“We definitely get pigeonholed,” said Melissa Melero-Moose. She’s an artist and Northern Paiute who lives in Hungry Valley, a remote residential neighborhood in north Sparks that’s part of the Reno-Sparks Indian Colony. Historically, she and the region’s other Native artists have been more likely to see their work displayed in natural history museums and tribal museums than in mainstream art museums.
In 2012, the Nevada Museum of Art held a group show of the region’s Native artists. The Nevada State Museum held one 12 years before that.
“If we had to wait every decade just to have a group show, that was OK, but not the best, you know,” said Melero-Moose. “Artists aren’t creating, sharing their art, because they don’t think anybody wants to see it.”
In 2014, Melero-Moose and Ben Aleck, a painter who lives in Nixon, started a group called the Great Basin Native Artists. They knew they wanted better visibility for Native artists. Aside from that goal, they weren’t sure, at first, exactly what form the group might take.
“When it first started, we didn’t even really know: Is it a group? Is it a movement? Is it just a bunch of us showing?,” Melero-Moose said. The artists met monthly and started looking for more artists. A booth at a powwow at the Stewart Indian School garnered some attention and momentum, which led to more booths at regional art and craft fairs.
“You get to share with people where you’re from, what you’re about, what your artwork’s about,” Melreo-Moose said. “And that was amazing. We met all of these people, and people invited us to do random shows, from church hallways to the education office in Carson City, and the artists were selling. It was great. … Since we started the group and exhibiting for ourselves, people have been producing way more.”
The group has held exhibitions together at venues like the Maidu Museum and Historic Site in Roseville, California, Stewart Indian School in Carson City, and the Pyramid Lake Museum in Nixon. Today, GBNA has about 150 artists on its mailing list and 25 or so who organize shows and events together—including some who are household names in the Nevada art world: Jack Malotte from Duckwater, Reno’s Ray Valdez, and Jean LaMarr from Susanville, California.
But are Native artists still pigeonholed? Melero-Moose said that she’s seen more Native artists’ work in art museums over the last 10 years or so, but she’d still like to see larger institutions take their work more seriously.
The Nevada Museum of Art has taken some steps in that direction—an annual festival celebrating Native art, music and dance; a retrospective containing decades worth of Jack Malotte’s prints and drawings; and a curatorial focus on the art of a huge region the museum has deemed “The Greater West,” which means places that have been colonized in the last few hundred years or so. (The 2017-18 exhibition Unsettled, which explored this region’s contemporary artists in depth, wins my votes for “NMA exhibition I most wish was a permanent fixture” and “Exhibition for which I recommend you read the catalog.”)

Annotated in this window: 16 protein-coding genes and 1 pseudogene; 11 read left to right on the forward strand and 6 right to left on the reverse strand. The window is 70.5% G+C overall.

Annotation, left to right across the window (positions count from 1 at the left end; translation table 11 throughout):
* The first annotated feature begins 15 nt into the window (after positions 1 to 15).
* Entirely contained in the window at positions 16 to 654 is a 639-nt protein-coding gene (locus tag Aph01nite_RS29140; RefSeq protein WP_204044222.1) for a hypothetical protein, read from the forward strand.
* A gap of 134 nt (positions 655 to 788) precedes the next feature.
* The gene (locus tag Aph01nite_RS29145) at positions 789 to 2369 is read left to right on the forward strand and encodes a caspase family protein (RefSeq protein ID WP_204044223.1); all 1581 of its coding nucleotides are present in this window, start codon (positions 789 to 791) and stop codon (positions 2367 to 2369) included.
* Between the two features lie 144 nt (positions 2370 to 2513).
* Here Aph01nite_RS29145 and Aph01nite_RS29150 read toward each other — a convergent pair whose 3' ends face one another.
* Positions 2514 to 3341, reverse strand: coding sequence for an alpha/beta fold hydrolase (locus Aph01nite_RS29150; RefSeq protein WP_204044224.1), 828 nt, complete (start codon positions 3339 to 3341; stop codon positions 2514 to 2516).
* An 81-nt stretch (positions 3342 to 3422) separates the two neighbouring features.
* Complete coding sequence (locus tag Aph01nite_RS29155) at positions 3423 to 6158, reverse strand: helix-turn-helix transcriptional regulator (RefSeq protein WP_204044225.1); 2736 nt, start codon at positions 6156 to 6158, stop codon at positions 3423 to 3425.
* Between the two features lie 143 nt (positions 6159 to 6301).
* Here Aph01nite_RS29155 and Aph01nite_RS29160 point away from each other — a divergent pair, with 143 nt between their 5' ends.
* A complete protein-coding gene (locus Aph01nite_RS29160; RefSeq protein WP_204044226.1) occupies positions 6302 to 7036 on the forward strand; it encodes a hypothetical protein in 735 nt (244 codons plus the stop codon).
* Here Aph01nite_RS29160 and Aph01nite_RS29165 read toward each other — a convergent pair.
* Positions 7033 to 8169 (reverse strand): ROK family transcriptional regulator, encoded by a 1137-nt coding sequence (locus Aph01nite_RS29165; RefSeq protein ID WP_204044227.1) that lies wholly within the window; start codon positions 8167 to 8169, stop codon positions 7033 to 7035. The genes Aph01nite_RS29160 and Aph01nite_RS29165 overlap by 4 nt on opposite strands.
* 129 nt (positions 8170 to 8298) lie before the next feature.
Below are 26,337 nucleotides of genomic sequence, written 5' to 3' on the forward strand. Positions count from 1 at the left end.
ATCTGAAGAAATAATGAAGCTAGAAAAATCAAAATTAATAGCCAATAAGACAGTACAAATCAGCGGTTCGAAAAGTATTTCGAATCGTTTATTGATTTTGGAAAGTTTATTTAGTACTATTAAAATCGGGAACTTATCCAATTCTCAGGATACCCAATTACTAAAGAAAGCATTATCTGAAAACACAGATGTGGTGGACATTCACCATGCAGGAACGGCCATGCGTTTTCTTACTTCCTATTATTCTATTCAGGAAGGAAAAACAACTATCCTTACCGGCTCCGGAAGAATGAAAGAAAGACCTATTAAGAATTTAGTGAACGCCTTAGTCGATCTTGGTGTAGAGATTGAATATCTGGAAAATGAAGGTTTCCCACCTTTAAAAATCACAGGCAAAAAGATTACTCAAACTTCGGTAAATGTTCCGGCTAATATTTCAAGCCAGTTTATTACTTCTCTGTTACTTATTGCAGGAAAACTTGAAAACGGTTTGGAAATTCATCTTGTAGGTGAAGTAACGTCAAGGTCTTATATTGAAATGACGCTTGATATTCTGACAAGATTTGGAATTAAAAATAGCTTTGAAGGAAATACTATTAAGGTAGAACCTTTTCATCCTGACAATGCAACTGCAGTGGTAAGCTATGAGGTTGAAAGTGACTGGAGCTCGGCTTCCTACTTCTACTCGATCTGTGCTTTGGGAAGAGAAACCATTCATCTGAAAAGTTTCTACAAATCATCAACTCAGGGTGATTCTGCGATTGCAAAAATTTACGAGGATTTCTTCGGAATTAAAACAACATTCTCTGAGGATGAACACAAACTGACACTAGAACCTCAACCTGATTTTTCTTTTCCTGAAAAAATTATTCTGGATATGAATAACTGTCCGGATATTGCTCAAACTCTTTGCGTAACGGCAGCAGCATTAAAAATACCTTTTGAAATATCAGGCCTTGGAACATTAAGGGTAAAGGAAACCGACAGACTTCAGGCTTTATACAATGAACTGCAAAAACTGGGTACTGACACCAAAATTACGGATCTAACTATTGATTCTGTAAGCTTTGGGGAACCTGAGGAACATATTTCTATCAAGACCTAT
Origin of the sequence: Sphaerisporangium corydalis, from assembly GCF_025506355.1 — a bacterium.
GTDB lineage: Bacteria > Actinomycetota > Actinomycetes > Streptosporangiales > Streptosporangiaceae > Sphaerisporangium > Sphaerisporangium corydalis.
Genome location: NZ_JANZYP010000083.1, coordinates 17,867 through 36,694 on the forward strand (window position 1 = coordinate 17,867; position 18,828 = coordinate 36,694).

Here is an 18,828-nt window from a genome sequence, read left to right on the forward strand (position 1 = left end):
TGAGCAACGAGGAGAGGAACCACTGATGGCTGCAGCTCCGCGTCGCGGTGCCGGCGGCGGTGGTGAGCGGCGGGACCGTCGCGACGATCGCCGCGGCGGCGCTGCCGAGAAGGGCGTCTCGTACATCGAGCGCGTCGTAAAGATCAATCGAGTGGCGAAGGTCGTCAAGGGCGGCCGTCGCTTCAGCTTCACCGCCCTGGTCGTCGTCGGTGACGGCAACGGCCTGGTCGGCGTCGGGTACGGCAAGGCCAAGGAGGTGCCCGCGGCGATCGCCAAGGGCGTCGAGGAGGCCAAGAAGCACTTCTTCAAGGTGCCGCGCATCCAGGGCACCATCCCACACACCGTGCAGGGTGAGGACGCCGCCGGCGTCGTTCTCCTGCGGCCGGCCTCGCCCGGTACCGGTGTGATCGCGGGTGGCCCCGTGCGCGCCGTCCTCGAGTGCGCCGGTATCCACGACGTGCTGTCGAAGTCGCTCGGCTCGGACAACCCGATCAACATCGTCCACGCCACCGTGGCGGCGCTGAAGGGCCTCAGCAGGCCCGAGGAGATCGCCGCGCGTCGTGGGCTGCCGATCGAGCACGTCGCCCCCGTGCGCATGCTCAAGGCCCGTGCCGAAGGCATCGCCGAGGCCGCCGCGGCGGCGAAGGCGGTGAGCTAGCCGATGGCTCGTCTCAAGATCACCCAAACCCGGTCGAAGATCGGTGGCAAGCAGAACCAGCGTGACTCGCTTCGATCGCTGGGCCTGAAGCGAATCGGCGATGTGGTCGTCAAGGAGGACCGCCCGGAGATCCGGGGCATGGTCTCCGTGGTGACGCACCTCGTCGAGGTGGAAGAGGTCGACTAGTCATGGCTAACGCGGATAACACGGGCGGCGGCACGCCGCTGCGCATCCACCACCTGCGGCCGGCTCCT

Meanwhile, for the GBNA’s entire five-year lifespan, Melero-Moose has been saving records—things like postcards, news clippings, posters and catalogs—in her Hungry Valley studio. She’s been traveling to basketry conferences and other events to meet and study more artists. She’s promoted Native artists’ work and served as a consultant for places like the Stewart Indian School and UNR’s Lilley Museum. (If, say, your museum needs some background on the region’s basketmakers, or your event needs a Native American drummer, and you don’t know who to call, she’s the one to call.)
Melero-Moose’s efforts led to her receiving the 2018 Humanities Rising Star Award from Nevada Humanities and a yearlong research fellowship with the NMA, during which she expanded and organized GBNA’s records and, in June, donated them to the museum. They now make up the Great Basin Native Artists Archive and Directory, one of several archives the museum keeps for scholars and researchers. (Other NMA archives include materials on Burning Man and “Land Arts of the American West.”)
Archive Assistant Megan Bellister said that the GBNA archive will eventually be digitized and available online for all to browse. Curator Ann Wolfe said that the NMA staff plans to follow a national trend to make art museum archives—“materials that are essentially locked away”—more accessible to the general public. Melero-Moose said she’s relieved that she no longer keeps her papers in wildfire-prone Hungry Valley, where a fire burned 305 acres (though, thankfully, did not approach any houses) earlier this month.
Below are a few samples of the many items in the Great Basin Native Artists Archive and Directory.